10. And I’ve got an entire episode dedicated to this if you go back to, I think one of my very beginning episodes of Alchemy for Authors, but in case anybody else out there needs a reminder. I am always reminded of this one. So this one that I wanted to share. But cheerleaders, the cheerleaders in our life, they are hella important. Oh my gosh. Like, those people who are there for us cheering us on when we’re really struggling to reach our goals, or we’re having a bad day with our writing, or whatever it is, but those people who are there in the background who want to see us succeed, who. are, just gently supporting us in big or small ways. It doesn’t really matter. But those people, I tend to think of them as our cheerleaders. And gosh, they’re… they are just so important. And I think it’s really good to reflect on who those people are and just not take them for granted, because as much as I said, writing’s not hard, writing can be easy, achieving anything or going after any kind of passion in your life, is definitely made more complicated and trickier if we don’t have people cheering us on.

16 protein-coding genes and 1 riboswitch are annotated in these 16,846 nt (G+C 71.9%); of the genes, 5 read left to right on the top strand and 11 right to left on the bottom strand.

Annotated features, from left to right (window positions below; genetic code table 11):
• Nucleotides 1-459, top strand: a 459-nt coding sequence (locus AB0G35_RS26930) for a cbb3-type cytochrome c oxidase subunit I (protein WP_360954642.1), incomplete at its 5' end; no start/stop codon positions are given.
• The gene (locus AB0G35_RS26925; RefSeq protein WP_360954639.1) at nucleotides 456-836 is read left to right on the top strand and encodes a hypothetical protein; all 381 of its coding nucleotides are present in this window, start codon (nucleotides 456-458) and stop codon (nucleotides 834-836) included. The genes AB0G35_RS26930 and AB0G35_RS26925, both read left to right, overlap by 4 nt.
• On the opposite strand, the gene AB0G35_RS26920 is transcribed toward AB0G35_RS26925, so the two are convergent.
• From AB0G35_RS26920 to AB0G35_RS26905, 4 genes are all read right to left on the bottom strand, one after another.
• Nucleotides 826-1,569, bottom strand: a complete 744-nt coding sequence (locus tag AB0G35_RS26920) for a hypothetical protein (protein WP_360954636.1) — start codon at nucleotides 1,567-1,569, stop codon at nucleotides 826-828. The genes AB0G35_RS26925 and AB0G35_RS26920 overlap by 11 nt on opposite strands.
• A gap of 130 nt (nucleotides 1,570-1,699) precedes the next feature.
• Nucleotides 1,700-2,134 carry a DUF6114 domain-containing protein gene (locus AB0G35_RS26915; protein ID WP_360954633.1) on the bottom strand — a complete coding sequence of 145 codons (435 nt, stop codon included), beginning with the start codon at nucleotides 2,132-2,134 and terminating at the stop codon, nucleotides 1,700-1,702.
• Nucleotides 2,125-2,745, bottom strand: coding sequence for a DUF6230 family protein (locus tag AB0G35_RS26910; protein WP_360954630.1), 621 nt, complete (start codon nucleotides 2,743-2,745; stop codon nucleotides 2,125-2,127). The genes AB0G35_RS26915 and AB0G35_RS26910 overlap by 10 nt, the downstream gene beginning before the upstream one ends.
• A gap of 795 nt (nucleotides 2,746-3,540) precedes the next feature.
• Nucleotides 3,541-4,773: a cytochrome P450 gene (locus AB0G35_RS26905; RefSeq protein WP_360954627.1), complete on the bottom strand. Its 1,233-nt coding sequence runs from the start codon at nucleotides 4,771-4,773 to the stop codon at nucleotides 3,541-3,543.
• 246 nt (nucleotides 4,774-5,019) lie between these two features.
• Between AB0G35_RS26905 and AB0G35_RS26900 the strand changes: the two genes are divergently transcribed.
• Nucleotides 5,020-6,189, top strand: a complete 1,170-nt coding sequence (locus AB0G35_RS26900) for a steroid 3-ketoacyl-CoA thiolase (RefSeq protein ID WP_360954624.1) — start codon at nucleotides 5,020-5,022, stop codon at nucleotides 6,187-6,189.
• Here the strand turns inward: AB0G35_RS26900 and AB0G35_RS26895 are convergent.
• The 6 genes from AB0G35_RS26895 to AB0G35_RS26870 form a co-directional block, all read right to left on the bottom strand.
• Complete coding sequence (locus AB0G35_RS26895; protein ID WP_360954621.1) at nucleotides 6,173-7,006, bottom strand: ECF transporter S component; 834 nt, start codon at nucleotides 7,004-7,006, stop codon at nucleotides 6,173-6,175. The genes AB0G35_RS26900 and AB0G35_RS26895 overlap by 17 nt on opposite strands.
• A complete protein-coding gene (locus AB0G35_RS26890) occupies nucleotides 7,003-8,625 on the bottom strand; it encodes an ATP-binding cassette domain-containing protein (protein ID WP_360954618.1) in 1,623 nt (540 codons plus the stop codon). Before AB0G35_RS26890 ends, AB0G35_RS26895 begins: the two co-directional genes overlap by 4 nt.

And so, I mean, this is a big shout out to all of you listeners. So many of you I’m in contact with, on social media and I’ve met through social media and you’ve just been amazing at supporting me and listening to this and giving feedback and I just appreciate it from the deepest part of my heart. I really do. And then there are just the phenomenal people like some of my family members, my husband, oh my gosh. My husband. Yeah, he is a saint for pretty much putting up with me in so many ways. But also because he’s a saint with putting that put the fact that I go into hyper-focus when I’m writing or doing podcasting and those kinds of things, and so things like household chores or cooking dinner or other things can fall by the wayside and at times his very much like a, an author widow, I guess. Um, But he still sticks beside me, and he seems to believe in me and yeah, and I just love him to the moon and back. And there are also amazing, wonderful people like some of the people at my day job who know about me having all these cool things on the side, like writing books and doing this podcast, who listen and celebrate with me and just have no idea how much they encourage me to keep going just by their kind words and, and all of that. My amazing editor, who I have really just. Wow. Um, Probably put her through a lot over the last year with pushing back deadlines and asking for extensions and all that fun stuff and she is amazing. And again, if you scroll back through some of these episodes, you’ll find that I actually had the wonderful Hannah Sullivan on Alchemy for Authors, a little while back talking about all things editing. But oh my gosh, she’s amazing. And there are really just, there are too many people. I’m really blessed that there are so many people out there who are my cheerleaders. But again, I think it is just so important. It’s not really something that I learnt in 2022, that cheerleaders are important. But it’s something that I was reminded of. That we need people. And we need to remember to be grateful for these amazing people in our lives. And if you’re one of them listening to this right now, thank you so much for being in my awesome inner circle of just wonderful cheerleaders.